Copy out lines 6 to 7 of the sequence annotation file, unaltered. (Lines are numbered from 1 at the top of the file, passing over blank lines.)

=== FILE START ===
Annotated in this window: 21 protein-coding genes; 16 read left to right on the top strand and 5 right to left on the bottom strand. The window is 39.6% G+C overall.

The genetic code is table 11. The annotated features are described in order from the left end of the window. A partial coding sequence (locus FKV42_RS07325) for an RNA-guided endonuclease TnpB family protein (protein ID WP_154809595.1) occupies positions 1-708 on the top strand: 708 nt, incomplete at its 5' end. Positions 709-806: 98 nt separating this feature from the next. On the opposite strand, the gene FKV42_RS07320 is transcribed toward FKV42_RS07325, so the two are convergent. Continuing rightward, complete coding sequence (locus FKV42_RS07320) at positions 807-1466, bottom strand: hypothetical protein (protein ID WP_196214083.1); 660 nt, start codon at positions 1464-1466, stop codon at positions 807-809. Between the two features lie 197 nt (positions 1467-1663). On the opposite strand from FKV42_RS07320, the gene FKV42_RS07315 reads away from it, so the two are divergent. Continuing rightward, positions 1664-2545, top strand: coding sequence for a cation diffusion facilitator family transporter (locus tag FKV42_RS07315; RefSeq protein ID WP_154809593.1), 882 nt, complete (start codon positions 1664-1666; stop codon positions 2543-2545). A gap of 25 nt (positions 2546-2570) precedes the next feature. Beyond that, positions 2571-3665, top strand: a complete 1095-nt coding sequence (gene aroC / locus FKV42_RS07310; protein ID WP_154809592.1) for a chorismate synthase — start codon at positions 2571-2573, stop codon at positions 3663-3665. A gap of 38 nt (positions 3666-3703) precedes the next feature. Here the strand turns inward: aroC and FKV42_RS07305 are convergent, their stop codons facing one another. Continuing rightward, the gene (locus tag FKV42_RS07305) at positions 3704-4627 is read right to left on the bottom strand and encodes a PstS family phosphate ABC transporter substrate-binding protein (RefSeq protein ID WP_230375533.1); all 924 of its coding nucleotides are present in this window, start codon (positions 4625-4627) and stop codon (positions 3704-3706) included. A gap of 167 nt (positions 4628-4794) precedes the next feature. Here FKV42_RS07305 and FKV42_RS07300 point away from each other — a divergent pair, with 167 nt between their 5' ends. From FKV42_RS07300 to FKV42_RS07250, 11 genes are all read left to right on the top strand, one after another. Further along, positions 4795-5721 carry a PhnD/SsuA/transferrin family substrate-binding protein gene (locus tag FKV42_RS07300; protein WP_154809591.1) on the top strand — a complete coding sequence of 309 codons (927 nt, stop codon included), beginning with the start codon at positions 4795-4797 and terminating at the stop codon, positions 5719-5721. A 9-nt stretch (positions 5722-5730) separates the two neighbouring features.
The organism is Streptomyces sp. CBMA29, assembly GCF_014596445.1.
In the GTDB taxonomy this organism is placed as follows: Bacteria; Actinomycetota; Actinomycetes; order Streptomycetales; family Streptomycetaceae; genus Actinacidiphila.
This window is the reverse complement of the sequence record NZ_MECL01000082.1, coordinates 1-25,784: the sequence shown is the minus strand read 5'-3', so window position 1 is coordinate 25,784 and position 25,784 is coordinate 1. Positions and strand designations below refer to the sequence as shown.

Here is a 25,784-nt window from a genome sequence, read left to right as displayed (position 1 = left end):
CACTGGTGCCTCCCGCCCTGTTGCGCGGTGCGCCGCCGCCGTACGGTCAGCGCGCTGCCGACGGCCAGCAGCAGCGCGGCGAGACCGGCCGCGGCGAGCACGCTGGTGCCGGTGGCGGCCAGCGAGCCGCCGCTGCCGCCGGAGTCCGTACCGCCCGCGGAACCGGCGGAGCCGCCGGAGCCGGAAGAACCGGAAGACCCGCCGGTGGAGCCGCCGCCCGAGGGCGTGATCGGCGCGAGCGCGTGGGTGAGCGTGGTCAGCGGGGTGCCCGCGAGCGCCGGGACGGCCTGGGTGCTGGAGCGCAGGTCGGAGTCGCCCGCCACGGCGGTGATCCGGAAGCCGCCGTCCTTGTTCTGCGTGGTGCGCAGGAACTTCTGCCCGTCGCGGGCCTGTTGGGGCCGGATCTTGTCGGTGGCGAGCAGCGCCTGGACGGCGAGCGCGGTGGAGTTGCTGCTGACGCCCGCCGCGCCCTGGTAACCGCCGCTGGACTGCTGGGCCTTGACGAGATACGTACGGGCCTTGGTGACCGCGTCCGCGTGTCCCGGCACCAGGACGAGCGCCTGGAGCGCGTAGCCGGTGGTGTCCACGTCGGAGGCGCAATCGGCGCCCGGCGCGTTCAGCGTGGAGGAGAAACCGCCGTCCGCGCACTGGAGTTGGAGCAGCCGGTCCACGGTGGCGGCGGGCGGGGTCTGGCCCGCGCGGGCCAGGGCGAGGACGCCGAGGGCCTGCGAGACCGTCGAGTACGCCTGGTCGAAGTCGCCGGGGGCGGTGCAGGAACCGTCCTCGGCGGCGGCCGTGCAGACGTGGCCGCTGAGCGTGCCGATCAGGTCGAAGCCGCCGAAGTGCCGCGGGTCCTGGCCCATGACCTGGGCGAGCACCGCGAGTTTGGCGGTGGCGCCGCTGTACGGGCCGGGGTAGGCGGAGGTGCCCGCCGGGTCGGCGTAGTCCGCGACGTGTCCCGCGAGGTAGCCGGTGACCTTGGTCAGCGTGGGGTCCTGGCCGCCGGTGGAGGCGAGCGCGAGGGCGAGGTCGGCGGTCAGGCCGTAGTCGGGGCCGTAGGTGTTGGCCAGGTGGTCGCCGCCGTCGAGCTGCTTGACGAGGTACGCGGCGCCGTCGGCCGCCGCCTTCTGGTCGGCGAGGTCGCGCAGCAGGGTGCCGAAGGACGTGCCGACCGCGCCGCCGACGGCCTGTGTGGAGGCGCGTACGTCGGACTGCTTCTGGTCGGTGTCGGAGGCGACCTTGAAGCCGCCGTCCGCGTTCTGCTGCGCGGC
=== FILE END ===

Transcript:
Here is a 25,784-nt window from a genome sequence, read left to right as displayed (position 1 = left end):
CACTGGTGCCTCCCGCCCTGTTGCGCGGTGCGCCGCCGCCGTACGGTCAGCGCGCTGCCGACGGCCAGCAGCAGCGCGGCGAGACCGGCCGCGGCGAGCACGCTGGTGCCGGTGGCGGCCAGCGAGCCGCCGCTGCCGCCGGAGTCCGTACCGCCCGCGGAACCGGCGGAGCCGCCGGAGCCGGAAGAACCGGAAGACCCGCCGGTGGAGCCGCCGCCCGAGGGCGTGATCGGCGCGAGCGCGTGGGTGAGCGTGGTCAGCGGGGTGCCCGCGAGCGCCGGGACGGCCTGGGTGCTGGAGCGCAGGTCGGAGTCGCCCGCCACGGCGGTGATCCGGAAGCCGCCGTCCTTGTTCTGCGTGGTGCGCAGGAACTTCTGCCCGTCGCGGGCCTGTTGGGGCCGGATCTTGTCGGTGGCGAGCAGCGCCTGGACGGCGAGCGCGGTGGAGTTGCTGCTGACGCCCGCCGCGCCCTGGTAACCGCCGCTGGACTGCTGGGCCTTGACGAGATACGTACGGGCCTTGGTGACCGCGTCCGCGTGTCCCGGCACCAGGACGAGCGCCTGGAGCGCGTAGCCGGTGGTGTCCACGTCGGAGGCGCAATCGGCGCCCGGCGCGTTCAGCGTGGAGGAGAAACCGCCGTCCGCGCACTGGAGTTGGAGCAGCCGGTCCACGGTGGCGGCGGGCGGGGTCTGGCCCGCGCGGGCCAGGGCGAGGACGCCGAGGGCCTGCGAGACCGTCGAGTACGCCTGGTCGAAGTCGCCGGGGGCGGTGCAGGAACCGTCCTCGGCGGCGGCCGTGCAGACGTGGCCGCTGAGCGTGCCGATCAGGTCGAAGCCGCCGAAGTGCCGCGGGTCCTGGCCCATGACCTGGGCGAGCACCGCGAGTTTGGCGGTGGCGCCGCTGTACGGGCCGGGGTAGGCGGAGGTGCCCGCCGGGTCGGCGTAGTCCGCGACGTGTCCCGCGAGGTAGCCGGTGACCTTGGTCAGCGTGGGGTCCTGGCCGCCGGTGGAGGCGAGCGCGAGGGCGAGGTCGGCGGTCAGGCCGTAGTCGGGGCCGTAGGTGTTGGCCAGGTGGTCGCCGCCGTCGAGCTGCTTGACGAGGTACGCGGCGCCGTCGGCCGCCGCCTTCTGGTCGGCGAGGTCGCGCAGCAGGGTGCCGAAGGACGTGCCGACCGCGCCGCCGACGGCCTGTGTGGAGGCGCGTACGTCGGACTGCTTCTGGTCGGTGTCGGAGGCGACCTTGAAGCCGCCGTCCGCGTTCTGCTGCGCGGC